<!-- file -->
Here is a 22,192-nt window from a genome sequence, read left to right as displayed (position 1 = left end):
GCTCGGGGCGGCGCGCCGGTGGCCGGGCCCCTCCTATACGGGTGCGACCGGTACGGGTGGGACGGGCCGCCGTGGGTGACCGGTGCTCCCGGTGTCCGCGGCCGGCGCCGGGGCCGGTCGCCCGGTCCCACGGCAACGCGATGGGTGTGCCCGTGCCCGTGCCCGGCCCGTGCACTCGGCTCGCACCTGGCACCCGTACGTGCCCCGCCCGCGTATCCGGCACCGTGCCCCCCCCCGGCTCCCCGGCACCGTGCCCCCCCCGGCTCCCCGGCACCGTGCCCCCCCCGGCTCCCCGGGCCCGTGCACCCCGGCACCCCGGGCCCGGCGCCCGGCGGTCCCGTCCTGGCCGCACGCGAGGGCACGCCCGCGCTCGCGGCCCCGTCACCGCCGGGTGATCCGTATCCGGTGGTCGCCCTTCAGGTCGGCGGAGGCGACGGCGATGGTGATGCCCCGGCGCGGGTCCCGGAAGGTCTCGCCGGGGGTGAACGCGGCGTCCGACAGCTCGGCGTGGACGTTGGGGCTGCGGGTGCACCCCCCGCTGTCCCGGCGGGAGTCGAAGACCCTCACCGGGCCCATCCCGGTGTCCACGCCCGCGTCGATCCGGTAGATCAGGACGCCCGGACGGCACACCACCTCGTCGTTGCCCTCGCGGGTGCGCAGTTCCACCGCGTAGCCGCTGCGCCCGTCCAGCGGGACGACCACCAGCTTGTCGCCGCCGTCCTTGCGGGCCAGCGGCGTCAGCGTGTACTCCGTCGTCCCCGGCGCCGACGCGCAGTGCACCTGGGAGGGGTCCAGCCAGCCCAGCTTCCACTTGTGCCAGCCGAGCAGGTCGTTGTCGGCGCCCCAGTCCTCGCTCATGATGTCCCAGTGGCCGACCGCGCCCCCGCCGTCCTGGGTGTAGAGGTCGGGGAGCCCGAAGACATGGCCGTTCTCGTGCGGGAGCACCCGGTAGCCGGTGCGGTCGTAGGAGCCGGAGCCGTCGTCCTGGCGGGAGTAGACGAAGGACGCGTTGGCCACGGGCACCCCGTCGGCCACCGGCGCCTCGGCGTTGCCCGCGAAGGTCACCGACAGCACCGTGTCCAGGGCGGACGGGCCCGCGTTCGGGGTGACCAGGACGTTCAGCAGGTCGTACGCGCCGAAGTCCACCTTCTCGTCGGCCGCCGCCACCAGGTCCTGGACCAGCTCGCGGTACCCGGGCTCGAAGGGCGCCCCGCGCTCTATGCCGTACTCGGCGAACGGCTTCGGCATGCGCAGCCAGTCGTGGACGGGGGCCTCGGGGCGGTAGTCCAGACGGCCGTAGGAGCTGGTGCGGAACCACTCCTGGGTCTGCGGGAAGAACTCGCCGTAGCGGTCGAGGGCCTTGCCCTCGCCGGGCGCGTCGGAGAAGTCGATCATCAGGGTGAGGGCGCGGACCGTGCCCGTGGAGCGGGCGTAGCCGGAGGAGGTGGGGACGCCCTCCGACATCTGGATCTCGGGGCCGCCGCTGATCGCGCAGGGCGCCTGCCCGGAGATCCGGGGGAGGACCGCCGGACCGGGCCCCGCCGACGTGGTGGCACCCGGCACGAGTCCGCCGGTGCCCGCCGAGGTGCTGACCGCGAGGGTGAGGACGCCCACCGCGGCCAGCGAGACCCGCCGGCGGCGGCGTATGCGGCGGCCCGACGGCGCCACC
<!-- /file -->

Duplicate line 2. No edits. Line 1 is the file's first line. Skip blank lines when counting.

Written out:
GCTCGGGGCGGCGCGCCGGTGGCCGGGCCCCTCCTATACGGGTGCGACCGGTACGGGTGGGACGGGCCGCCGTGGGTGACCGGTGCTCCCGGTGTCCGCGGCCGGCGCCGGGGCCGGTCGCCCGGTCCCACGGCAACGCGATGGGTGTGCCCGTGCCCGTGCCCGGCCCGTGCACTCGGCTCGCACCTGGCACCCGTACGTGCCCCGCCCGCGTATCCGGCACCGTGCCCCCCCCCGGCTCCCCGGCACCGTGCCCCCCCCGGCTCCCCGGCACCGTGCCCCCCCCGGCTCCCCGGGCCCGTGCACCCCGGCACCCCGGGCCCGGCGCCCGGCGGTCCCGTCCTGGCCGCACGCGAGGGCACGCCCGCGCTCGCGGCCCCGTCACCGCCGGGTGATCCGTATCCGGTGGTCGCCCTTCAGGTCGGCGGAGGCGACGGCGATGGTGATGCCCCGGCGCGGGTCCCGGAAGGTCTCGCCGGGGGTGAACGCGGCGTCCGACAGCTCGGCGTGGACGTTGGGGCTGCGGGTGCACCCCCCGCTGTCCCGGCGGGAGTCGAAGACCCTCACCGGGCCCATCCCGGTGTCCACGCCCGCGTCGATCCGGTAGATCAGGACGCCCGGACGGCACACCACCTCGTCGTTGCCCTCGCGGGTGCGCAGTTCCACCGCGTAGCCGCTGCGCCCGTCCAGCGGGACGACCACCAGCTTGTCGCCGCCGTCCTTGCGGGCCAGCGGCGTCAGCGTGTACTCCGTCGTCCCCGGCGCCGACGCGCAGTGCACCTGGGAGGGGTCCAGCCAGCCCAGCTTCCACTTGTGCCAGCCGAGCAGGTCGTTGTCGGCGCCCCAGTCCTCGCTCATGATGTCCCAGTGGCCGACCGCGCCCCCGCCGTCCTGGGTGTAGAGGTCGGGGAGCCCGAAGACATGGCCGTTCTCGTGCGGGAGCACCCGGTAGCCGGTGCGGTCGTAGGAGCCGGAGCCGTCGTCCTGGCGGGAGTAGACGAAGGACGCGTTGGCCACGGGCACCCCGTCGGCCACCGGCGCCTCGGCGTTGCCCGCGAAGGTCACCGACAGCACCGTGTCCAGGGCGGACGGGCCCGCGTTCGGGGTGACCAGGACGTTCAGCAGGTCGTACGCGCCGAAGTCCACCTTCTCGTCGGCCGCCGCCACCAGGTCCTGGACCAGCTCGCGGTACCCGGGCTCGAAGGGCGCCCCGCGCTCTATGCCGTACTCGGCGAACGGCTTCGGCATGCGCAGCCAGTCGTGGACGGGGGCCTCGGGGCGGTAGTCCAGACGGCCGTAGGAGCTGGTGCGGAACCACTCCTGGGTCTGCGGGAAGAACTCGCCGTAGCGGTCGAGGGCCTTGCCCTCGCCGGGCGCGTCGGAGAAGTCGATCATCAGGGTGAGGGCGCGGACCGTGCCCGTGGAGCGGGCGTAGCCGGAGGAGGTGGGGACGCCCTCCGACATCTGGATCTCGGGGCCGCCGCTGATCGCGCAGGGCGCCTGCCCGGAGATCCGGGGGAGGACCGCCGGACCGGGCCCCGCCGACGTGGTGGCACCCGGCACGAGTCCGCCGGTGCCCGCCGAGGTGCTGACCGCGAGGGTGAGGACGCCCACCGCGGCCAGCGAGACCCGCCGGCGGCGGCGTATGCGGCGGCCCGACGGCGCCACC